When faced with the decision of what to drink with dinner (or while cooking dinner), when a white just isn’t enough and a red is too much, rosé bridges the gap of indecision. Possessing a lovely pinkish hue and noticeable tannins, a rosé is extremely food-friendly, while also drinkable on its own.
Known around the world by many names (rosé in France, rosado in Spain, rosato in Italy, and as outdated “blush” in many parts of the United States), most rosés begin just like red wines, whereby red grapes are destemmed, crushed, and fermented. However, instead of spending a few weeks on the grape skins, with pulp and seeds intact, the juice is pressed after a few hours up to a full day. The relatively short period of skin contact allows enough time to make the wine pink, and adds a touch of tannin.
The second method of making rosé is a process called saigneé, literally meaning “to bleed,” during which the excess juice from an already fermenting red wine is drained off. It also simultaneously helps to concentrate the original red wine. This process is used to make many of the rosés in Provence, France. Two of the more well-known rosés from this region are Domaine Tempier and Chateau Pradeaux, both blends of cinsault and mourvedre hailing from Bandol, the only region in the world making mourvedre-based red wines. These rosés are redolent of white flowers and honey, with ripe tannins and a dusty finish—a perfect match for grilled chicken and pork.
When it comes to seasonal summer foods, rosé makes the easiest pairing for just about anything. Pizza topped with fresh arugula, tomatoes, and pesto is sublime with the Proprieta Sperino Rosa del Rosa 2012 from Piemonte, Italy (found at Wine Warehouse). It is nebbiolo- and vespolina-based, giving this wine a slight orange color reminiscent of its red counterpart. Grilled beef and lamb are highlighted, not overwhelmed, by the Charles & Charles rosé from Columbia Valley, Washington. It’s a blend of what would have been full-bodied red grapes—syrah, mourvedre, cinsault, and grenache.
Sausage Craft, based out of Richmond, makes specialty small-batch sausage (sold at Greenwood Gourmet Grocery) such as Carmelina’s, San Miniato, and Bratwurst that are quick grillables, and an ideal accompaniment to any rosé. Edmunds St. John “Bone-Jolly” Gamay Noir Rosé from El Dorado County, California, will chill the heat of any of these spicy offerings. Light in body, with hints of melon, and thirst-quenching gulpability, “There aren’t many kinds of food this wine won’t make more fun to eat,” winemaker Steve Edmunds said. This wine can be found at Market Street Wineshop (Uptown) and Greenwood.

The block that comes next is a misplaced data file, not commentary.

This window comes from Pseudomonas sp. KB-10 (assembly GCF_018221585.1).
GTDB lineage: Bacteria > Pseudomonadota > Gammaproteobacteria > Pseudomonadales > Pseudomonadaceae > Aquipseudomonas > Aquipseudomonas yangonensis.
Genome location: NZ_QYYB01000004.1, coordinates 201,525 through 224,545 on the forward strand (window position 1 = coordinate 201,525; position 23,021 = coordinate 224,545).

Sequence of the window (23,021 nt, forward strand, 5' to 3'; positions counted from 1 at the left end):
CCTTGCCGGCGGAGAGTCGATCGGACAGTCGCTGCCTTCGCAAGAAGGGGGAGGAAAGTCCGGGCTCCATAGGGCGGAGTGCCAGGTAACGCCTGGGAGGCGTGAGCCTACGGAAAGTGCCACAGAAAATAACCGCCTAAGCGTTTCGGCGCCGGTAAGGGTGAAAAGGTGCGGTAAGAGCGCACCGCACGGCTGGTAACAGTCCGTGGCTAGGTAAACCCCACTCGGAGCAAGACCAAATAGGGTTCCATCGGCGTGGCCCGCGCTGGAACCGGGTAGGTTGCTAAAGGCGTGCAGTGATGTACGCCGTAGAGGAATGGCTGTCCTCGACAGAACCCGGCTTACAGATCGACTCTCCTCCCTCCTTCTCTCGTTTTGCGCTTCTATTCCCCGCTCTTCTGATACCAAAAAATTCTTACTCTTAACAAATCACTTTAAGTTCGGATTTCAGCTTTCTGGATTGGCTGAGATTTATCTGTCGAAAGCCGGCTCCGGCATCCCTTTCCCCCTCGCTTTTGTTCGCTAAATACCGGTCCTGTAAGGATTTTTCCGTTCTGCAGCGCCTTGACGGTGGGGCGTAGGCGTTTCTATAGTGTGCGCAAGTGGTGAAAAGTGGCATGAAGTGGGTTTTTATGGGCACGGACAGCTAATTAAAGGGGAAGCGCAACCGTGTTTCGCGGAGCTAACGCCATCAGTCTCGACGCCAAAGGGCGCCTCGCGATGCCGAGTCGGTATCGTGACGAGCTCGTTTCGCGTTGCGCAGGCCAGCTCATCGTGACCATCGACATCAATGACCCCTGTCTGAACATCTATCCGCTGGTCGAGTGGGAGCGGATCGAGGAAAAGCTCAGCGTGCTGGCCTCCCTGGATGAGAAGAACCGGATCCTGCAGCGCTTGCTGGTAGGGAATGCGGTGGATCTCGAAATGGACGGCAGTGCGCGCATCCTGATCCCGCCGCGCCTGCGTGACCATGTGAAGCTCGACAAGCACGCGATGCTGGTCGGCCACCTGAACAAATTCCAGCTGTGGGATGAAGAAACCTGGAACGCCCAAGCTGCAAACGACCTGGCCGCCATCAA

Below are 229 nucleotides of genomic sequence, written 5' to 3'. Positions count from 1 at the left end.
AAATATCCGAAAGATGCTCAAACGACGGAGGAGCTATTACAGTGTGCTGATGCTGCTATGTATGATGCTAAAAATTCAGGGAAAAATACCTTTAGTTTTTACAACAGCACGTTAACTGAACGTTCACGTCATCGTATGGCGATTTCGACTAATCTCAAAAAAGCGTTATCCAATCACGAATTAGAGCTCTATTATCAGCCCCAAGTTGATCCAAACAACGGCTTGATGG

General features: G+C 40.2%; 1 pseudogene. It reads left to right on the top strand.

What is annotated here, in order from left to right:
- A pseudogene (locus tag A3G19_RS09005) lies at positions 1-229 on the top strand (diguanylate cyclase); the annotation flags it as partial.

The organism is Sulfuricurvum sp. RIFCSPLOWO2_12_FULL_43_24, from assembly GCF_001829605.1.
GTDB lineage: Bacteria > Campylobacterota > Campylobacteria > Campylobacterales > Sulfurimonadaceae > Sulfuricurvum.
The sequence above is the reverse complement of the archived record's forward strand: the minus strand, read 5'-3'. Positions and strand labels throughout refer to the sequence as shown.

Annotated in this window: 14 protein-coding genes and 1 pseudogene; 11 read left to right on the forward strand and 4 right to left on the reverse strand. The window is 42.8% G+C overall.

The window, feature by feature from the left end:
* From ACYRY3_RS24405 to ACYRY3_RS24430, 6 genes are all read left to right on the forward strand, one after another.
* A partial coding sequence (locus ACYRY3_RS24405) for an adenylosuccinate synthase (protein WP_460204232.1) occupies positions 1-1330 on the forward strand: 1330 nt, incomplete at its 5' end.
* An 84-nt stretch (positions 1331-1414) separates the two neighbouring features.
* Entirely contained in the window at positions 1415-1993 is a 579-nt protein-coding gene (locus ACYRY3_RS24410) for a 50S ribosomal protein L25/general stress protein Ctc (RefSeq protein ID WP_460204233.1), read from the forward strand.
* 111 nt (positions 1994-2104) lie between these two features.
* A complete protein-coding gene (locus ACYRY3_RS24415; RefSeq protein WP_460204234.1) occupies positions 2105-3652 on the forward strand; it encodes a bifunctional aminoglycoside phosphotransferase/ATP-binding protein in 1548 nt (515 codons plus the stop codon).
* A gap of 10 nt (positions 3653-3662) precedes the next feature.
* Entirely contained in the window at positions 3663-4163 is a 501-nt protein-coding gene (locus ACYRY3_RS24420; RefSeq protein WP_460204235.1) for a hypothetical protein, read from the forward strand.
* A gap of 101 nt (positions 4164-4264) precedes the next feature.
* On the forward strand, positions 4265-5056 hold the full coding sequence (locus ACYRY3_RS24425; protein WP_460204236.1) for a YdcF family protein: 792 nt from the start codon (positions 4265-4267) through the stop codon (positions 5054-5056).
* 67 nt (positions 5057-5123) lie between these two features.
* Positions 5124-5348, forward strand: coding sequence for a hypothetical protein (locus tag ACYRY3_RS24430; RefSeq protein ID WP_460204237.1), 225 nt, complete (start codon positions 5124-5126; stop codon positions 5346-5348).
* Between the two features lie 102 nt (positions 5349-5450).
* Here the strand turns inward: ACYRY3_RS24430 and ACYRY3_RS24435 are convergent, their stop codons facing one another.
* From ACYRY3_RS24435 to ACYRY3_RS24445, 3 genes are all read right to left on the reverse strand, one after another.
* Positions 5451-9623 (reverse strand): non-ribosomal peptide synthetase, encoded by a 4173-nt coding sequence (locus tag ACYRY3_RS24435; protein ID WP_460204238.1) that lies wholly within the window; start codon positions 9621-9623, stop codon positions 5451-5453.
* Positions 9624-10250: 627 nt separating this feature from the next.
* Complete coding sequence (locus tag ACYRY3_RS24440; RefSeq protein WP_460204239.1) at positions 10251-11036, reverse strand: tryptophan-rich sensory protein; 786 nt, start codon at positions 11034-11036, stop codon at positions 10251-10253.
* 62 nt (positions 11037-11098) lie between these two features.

Favorite local selections include Pollak Vineyards’ 100 percent cabernet franc rosé, which elicits notes of strawberry and rhubarb, a dry finish, and a desire to drink the whole bottle (whether food is ready or not). Keeping it in the neighborhood, Veritas Vineyard & Winery also presents a refreshing blend of cabernet franc and merlot that is bright in color and spirit, making it the ideal beach wine when served chilled alongside fresh seafood.
Since we live in a Southern state lush with good barbeque, rosé stands up to the diversity of the assorted flavors of smoky pulled pork, vinegary slaws, and gooey baked beans. The Jean Maurice Raffault Chinon, another cabernet franc from the Loire Valley, has a piercing acidity and crisp, clean finish that cuts through any fat, while matching the citrus or vinegar in accompanying sauces and sides. I was pleasantly surprised by the selection at Wine Warehouse.
Europeans caught the rosé bug long before Americans, and their cuisine balances the wines miraculously. Try a few tapas at MAS while sipping on the classic rosado from Muga in Rioja. Garnacha based with a touch of the white grape viura to lend brightness, it has hints of strawberry and raspberry, and finishes dry with subtle lingering fruit that begs for just one more taste.
Tracey Love is the event coordinator at Blenheim Vineyards, the sales and marketing associate for the Best of What’s Around farm, and proprietress of Hill & Holler.